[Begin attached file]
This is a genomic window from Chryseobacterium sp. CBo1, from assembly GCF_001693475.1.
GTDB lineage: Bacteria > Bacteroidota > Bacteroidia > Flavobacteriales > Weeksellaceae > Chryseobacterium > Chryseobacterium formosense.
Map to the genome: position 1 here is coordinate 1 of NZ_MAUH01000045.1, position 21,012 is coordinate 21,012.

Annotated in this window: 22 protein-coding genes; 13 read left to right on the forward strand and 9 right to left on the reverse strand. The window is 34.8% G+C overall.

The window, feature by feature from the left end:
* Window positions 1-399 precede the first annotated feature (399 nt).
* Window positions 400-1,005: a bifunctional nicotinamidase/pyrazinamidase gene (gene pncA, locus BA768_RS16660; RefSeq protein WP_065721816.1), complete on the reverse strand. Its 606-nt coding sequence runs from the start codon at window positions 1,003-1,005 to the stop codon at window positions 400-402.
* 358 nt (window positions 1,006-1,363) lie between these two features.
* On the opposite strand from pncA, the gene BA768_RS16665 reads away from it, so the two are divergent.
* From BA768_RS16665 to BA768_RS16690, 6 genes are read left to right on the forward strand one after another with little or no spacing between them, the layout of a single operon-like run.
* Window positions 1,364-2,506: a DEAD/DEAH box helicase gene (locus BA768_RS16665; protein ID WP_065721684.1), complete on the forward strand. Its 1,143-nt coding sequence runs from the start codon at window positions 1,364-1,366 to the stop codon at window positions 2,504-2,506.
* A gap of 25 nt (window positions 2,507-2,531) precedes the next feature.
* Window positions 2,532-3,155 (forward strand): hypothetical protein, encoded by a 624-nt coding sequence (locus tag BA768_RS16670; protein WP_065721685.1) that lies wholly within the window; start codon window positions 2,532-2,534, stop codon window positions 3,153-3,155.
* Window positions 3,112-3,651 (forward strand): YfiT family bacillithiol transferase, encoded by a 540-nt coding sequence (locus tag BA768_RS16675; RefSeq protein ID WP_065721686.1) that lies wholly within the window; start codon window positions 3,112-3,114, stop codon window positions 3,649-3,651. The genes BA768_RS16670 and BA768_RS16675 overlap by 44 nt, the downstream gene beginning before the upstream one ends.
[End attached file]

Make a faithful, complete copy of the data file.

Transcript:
This is a genomic window from Chryseobacterium sp. CBo1, from assembly GCF_001693475.1.
GTDB lineage: Bacteria > Bacteroidota > Bacteroidia > Flavobacteriales > Weeksellaceae > Chryseobacterium > Chryseobacterium formosense.
Map to the genome: position 1 here is coordinate 1 of NZ_MAUH01000045.1, position 21,012 is coordinate 21,012.

Annotated in this window: 22 protein-coding genes; 13 read left to right on the forward strand and 9 right to left on the reverse strand. The window is 34.8% G+C overall.

The window, feature by feature from the left end:
* Window positions 1-399 precede the first annotated feature (399 nt).
* Window positions 400-1,005: a bifunctional nicotinamidase/pyrazinamidase gene (gene pncA, locus BA768_RS16660; RefSeq protein WP_065721816.1), complete on the reverse strand. Its 606-nt coding sequence runs from the start codon at window positions 1,003-1,005 to the stop codon at window positions 400-402.
* 358 nt (window positions 1,006-1,363) lie between these two features.
* On the opposite strand from pncA, the gene BA768_RS16665 reads away from it, so the two are divergent.
* From BA768_RS16665 to BA768_RS16690, 6 genes are read left to right on the forward strand one after another with little or no spacing between them, the layout of a single operon-like run.
* Window positions 1,364-2,506: a DEAD/DEAH box helicase gene (locus BA768_RS16665; protein ID WP_065721684.1), complete on the forward strand. Its 1,143-nt coding sequence runs from the start codon at window positions 1,364-1,366 to the stop codon at window positions 2,504-2,506.
* A gap of 25 nt (window positions 2,507-2,531) precedes the next feature.
* Window positions 2,532-3,155 (forward strand): hypothetical protein, encoded by a 624-nt coding sequence (locus tag BA768_RS16670; protein WP_065721685.1) that lies wholly within the window; start codon window positions 2,532-2,534, stop codon window positions 3,153-3,155.
* Window positions 3,112-3,651 (forward strand): YfiT family bacillithiol transferase, encoded by a 540-nt coding sequence (locus tag BA768_RS16675; RefSeq protein ID WP_065721686.1) that lies wholly within the window; start codon window positions 3,112-3,114, stop codon window positions 3,649-3,651. The genes BA768_RS16670 and BA768_RS16675 overlap by 44 nt, the downstream gene beginning before the upstream one ends.